Still Pissed Off About the Hawley-Smoot Tariff

Thursday, December 09, 2004

Redefining Reality

Ace has a post, as well as some critical remarks, about a proposed new Democratic strategy of winning by re-defining terms.

For example:

"He has suggested that same-sex marriage should be referred to as 'the right to marry.'"

I'm posting this mainly in response to a commenter on that thread, Chris Grant, who basically complains that Republicans do that as well as Democrats, so blah blah blah. I note at the outset that "he did it first" was a logical argument that lost its persuasive force back in kindergarten.

Secondly, as I pointed out in Ace's comments, politicians speak to the lowest common denominator. That's simply a fact of political life, and it's due in large part to the fact that a complicated, rambling argument is hard to put on a t-shirt, and therefore hard to drill over and over into the heads of a very dim-witted public. Let me offer an example of this sort of phenomenon, and its abuses.

According to the book 'Michael Moore is a Big, Fat, Stupid White Man," the big fat stupid white protagonist of that book went to Europe and decided to demonstrate how stupid Americans are, compared to their intellectually superior European cousins. He asked Germans (for example), to name the President of the United States, and then the Chancellor of Germany, and the Germans could all do it. Then he said that most Americans can name our President, but not the German Chancellor. Therefore Americans are stupid. QED.

The problem is that Moore's question doesn't reflect intelligence so much as it reflects relative importance in world affairs. Sorry to any Germans reading this, but you are simply not the economic and military super-power that America is, and the last time you tried to be... well, I'll leave that one alone.

To illustrate precisely why Moore's question is so flawed, consider a hypothetical interview conducted in America. Let's start in Louisiana, and ask some random passers-by to name the Governor of Louisiana and the Governor of California. I'm willing to bet that most Louisianans could do both, because our Governor is in the newspaper all the time, and the Governor of California is also in the newspaper all the time. Now let's go to California and ask the same question. How many Californians do you think know who the Governor of Louisiana is? And if that number is very low, is it because Californians are really stupid? (Before you answer that, I remind you that California went very blue last time, and Democrat Barbara Boxer absolutely kicked the crap out of her opponent).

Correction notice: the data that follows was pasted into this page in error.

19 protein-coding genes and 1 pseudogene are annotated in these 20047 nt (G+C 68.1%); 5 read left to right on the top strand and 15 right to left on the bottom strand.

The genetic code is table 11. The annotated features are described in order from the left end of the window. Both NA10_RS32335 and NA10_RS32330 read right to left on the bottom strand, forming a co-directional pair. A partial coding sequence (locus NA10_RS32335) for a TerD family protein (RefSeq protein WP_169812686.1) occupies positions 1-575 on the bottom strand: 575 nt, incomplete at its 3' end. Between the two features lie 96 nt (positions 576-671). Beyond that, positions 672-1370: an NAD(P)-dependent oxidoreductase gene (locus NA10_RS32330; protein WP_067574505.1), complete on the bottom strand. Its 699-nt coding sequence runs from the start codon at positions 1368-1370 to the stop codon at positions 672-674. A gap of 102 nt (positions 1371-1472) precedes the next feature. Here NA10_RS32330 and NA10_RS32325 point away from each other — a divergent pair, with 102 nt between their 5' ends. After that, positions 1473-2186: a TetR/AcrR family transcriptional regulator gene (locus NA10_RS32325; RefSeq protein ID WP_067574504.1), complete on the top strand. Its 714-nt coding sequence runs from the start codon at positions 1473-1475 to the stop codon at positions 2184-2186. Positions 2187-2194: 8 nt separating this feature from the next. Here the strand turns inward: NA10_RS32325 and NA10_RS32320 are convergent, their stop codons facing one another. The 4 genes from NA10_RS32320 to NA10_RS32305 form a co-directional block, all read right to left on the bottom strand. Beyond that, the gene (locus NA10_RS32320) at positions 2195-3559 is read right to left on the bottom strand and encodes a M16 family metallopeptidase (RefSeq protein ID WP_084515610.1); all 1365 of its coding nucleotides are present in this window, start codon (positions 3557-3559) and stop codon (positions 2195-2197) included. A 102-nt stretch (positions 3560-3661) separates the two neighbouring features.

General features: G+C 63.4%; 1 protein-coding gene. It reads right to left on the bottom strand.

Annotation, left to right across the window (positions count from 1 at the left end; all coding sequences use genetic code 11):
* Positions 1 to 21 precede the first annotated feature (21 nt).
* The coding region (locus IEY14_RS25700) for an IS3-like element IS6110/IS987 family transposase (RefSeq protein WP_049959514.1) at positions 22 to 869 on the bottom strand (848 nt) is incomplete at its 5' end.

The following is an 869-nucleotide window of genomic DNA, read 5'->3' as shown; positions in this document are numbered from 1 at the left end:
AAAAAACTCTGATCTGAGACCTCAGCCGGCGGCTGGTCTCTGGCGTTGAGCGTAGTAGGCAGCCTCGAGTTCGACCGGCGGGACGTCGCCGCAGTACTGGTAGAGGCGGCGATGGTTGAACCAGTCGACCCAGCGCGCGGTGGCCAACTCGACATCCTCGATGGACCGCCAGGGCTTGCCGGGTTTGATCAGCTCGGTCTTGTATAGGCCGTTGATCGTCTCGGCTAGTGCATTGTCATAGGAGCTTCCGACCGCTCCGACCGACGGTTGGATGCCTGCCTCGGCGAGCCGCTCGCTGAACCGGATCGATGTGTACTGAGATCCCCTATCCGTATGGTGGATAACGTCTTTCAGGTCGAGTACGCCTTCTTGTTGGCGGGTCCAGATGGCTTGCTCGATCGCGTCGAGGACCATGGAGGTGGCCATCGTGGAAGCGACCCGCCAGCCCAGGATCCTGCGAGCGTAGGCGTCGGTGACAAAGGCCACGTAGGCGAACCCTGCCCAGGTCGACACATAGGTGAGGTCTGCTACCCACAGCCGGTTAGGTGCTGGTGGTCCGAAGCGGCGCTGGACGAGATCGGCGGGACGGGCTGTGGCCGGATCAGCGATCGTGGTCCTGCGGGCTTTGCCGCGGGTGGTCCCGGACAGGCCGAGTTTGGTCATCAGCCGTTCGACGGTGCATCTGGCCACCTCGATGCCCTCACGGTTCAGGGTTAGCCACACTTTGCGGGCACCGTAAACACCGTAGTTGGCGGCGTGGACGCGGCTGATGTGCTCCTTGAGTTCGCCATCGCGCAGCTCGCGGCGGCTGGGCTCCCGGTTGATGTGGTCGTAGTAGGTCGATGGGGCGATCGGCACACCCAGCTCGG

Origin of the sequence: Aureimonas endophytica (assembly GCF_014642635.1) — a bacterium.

Let's try the same experiment for Moore's state of residence, New York. How many New Yorkers can name the governors of both New York and Louisiana? Can Michael Moore name our governor? If not, does that make him stupid? [No, his lack of a functioning brain makes him stupid.] Does it mean Louisianans are more intelligent than New Yorkers?

Frankly, no. Louisianans are neither more nor less intelligent than people in other states. The problem is the relative importance of the position we're discussing. As much as I like Louisiana, it is clearly not as important as New York, in terms of overall national prominence. Louisiana is like Germany to New York's America.

The problem with all of the foregoing is that it doesn't fit on a bumper sticker. You can't make a radio ad out of it. It takes several paragraphs to combat the sheer stupidity of Michael Moore's fundamentally dishonest conclusion, and frankly, less people are likely to read my several paragraphs than are likely to read the bumper-sticker-sized slogan that Americans are stupid.

So really, it's no surprise that politicians do their best to dumb everything down, and redefining terms is part of that. It's stupid, but that's how the system works.